Blockchain’s role in the future of digital marketing—Bots are behind half of all digital ad traffic, but the ability of those ads to lead to sales will increase when marketers can target an ad to an individual, which blockchain and smart contracts will enable. With users deciding just how much data to release to advertisers—in exchange for a micropayment for an advertiser using that data—the advertiser can then send an ad to that user based on the information the user has provided. Takeaway: That’s just one way marketers can use blockchain. Influencers represent another, with the smart contract withholding payment if a blogger hasn’t yet written about the company. Read more

American Express blockchain “corridor” speeds trans-Atlantic payments—American Express has opened a “payments corridor” that lets payments between the UK and the U.S. occur in a few seconds, dramatically reducing the current transaction time of a day or two while improving the transaction’s security. Takeaway: Disintermediated from the transaction is Belgium-based Swift, which 11,000 financial institutions in 200 countries use to handle financial communications between institutions. Blockchain will render Swift useless. It’s far from the only organization that blockchain will disrupt. Read more

Fujitsu opens tech to facilitate transactions between blockchains—It was only a matter of time before someone figured out how to get different blockchains to work together. Fujitsu has introduced ConnectionChain, designed to handle financial transactions between blockchains. Takeaway: There is undoubtedly utility in inter-blockchain transactions beyond money—Fujitsu already says it will expand the tech “beyond currency exchange to areas such as high-trust data exchanges between companies”—but what’s important here is that this will speed blockchain’s adoption for financial activities. Communicators working in financial services need to get ready to communicate about the disruption the industry is facing. Read more

92% of blockchain projects launched last year are dead—According to Deloitte, only 8% of the 26,000 blockchain-based projects launched in 2016 remain active. Takeaway: Don’t take this as a sign of blockchain failure. These are open-source projects which have a ridiculously high rate of abandonment across all kinds of projects and, as Deloitte notice, “blockchain is not immune to this reality.” On the other hand, don’t get too excited if you read about an open-source blockchain project that seems perfect for your needs. Wait to see if it scales. In the meantime, keep an eye on the startups in the space. With venture capital or other investments, they’re more likely to stick around. Read more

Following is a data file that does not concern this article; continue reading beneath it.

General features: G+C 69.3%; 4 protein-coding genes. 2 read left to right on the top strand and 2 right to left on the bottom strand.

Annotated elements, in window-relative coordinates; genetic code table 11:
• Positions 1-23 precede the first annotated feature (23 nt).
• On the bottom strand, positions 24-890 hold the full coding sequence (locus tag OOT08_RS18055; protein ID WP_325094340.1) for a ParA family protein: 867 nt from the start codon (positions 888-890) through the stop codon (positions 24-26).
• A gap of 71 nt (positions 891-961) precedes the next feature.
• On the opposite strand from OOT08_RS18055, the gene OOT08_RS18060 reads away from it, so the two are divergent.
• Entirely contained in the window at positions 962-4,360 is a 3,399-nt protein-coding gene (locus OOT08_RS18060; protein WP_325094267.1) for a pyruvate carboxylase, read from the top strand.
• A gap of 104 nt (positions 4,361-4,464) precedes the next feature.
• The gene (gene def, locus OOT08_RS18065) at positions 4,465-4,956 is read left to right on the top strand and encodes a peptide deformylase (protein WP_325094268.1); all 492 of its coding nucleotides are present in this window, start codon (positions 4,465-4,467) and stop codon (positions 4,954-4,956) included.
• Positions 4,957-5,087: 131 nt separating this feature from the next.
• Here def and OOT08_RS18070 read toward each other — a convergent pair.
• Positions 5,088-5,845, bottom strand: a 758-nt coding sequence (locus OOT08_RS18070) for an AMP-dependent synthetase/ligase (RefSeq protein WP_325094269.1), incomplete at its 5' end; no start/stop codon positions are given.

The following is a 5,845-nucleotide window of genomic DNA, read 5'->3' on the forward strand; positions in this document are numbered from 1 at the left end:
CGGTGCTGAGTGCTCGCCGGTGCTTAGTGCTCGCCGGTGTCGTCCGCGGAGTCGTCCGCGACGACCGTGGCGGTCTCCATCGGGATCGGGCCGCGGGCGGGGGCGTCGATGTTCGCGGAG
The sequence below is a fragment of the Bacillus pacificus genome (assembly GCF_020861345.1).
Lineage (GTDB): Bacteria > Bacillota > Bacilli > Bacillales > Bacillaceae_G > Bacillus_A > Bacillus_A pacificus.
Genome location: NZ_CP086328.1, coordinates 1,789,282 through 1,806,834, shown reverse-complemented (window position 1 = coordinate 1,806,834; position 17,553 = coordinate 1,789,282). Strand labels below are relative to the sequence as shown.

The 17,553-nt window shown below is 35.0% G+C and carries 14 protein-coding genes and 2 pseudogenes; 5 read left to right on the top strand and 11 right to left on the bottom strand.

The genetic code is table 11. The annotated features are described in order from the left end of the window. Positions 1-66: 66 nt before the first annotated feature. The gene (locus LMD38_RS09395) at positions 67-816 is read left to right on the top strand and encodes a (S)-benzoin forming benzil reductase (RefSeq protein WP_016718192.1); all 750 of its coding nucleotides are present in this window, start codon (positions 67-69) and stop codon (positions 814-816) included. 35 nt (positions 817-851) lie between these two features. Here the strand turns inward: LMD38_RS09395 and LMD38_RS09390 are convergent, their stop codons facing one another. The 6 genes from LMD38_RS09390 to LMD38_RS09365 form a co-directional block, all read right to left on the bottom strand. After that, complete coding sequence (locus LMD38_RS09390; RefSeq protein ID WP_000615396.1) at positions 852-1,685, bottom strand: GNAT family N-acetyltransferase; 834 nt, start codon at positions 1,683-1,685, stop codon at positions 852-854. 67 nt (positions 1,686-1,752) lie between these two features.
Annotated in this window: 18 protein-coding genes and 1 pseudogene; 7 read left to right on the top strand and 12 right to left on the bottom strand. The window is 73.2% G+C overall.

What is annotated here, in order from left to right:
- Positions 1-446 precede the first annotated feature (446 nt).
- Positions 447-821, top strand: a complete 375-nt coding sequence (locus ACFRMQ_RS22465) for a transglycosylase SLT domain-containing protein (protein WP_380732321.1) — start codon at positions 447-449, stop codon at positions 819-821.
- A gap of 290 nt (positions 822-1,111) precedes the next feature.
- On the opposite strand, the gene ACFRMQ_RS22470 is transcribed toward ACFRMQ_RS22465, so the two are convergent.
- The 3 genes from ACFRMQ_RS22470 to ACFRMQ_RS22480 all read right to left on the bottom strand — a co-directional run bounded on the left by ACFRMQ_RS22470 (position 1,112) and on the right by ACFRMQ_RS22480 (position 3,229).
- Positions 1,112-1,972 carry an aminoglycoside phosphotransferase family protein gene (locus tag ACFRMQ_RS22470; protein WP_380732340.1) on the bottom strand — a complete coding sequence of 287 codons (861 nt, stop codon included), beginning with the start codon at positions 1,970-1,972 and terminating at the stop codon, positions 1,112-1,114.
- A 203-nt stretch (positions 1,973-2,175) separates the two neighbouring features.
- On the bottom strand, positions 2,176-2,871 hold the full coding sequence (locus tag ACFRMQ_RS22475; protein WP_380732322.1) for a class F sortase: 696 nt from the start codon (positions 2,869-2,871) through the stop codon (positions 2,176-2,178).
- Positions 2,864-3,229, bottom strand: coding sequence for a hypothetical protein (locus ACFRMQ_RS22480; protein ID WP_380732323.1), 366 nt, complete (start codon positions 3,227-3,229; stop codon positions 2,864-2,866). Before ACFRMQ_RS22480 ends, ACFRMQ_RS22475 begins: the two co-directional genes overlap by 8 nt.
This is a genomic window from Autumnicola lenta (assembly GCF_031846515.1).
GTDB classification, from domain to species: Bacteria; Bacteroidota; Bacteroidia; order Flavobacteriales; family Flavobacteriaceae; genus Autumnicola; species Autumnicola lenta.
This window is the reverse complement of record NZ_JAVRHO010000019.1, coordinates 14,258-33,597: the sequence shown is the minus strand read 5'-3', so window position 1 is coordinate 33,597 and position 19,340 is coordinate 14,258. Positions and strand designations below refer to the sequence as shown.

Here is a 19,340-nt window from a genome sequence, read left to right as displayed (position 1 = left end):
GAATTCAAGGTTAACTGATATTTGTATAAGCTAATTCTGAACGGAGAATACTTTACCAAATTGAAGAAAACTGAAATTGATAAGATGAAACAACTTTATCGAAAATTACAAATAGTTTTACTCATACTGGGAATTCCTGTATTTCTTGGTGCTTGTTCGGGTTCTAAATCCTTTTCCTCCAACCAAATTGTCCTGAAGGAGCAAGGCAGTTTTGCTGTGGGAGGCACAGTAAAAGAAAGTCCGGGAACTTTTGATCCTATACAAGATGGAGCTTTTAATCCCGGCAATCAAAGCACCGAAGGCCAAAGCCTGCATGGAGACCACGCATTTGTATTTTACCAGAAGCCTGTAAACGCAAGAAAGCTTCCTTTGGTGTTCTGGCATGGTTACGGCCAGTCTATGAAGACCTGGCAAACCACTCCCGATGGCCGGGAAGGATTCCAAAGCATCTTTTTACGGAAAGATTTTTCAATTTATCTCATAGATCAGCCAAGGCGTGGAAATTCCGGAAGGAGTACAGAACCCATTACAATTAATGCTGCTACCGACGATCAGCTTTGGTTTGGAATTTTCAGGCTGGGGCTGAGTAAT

Also…

  • Blockchain holds promise, pitfalls for CSR—Corporate Social Responsibility (CSR) is a hot topic these days; you just have to look at the Edelman Trust Barometer to figure out why. Blockchain could help, creating an immutable record of a company’s behaviors (such as verification that no companies in its supply chain use child labor or products harvested from the rainforest). Read more

    Cool Stuff

    Twitter bot colorizes black-and-white photos—Colorise Bot transforms black and white pictures you tweet to it into color photos in a matter of seconds (using Artificial Intelligence, of course). Read more

    Email bot wastes scammers’ time—New Zealand’s online safety organization has created a tool called Re:scam that “engages with scammers in mindless, never-ending conversation, full of unrelated questions that waste their time.” Recipients of scam emails just forward them to .(JavaScript must be enabled to view this email address), which will keep replying to the scammer until the scammer stops replying. Read more
    _____________________

    This week’s Wrap image I shot myself during a field trip to the massive construction project at the University of California at Merced. This is just one of the structures Webcor (my new employer) is building as part of a campus expansion that will double the University’s student capacity. This building—wrapped to keep the elements out during the winter—will be new student housing when completed.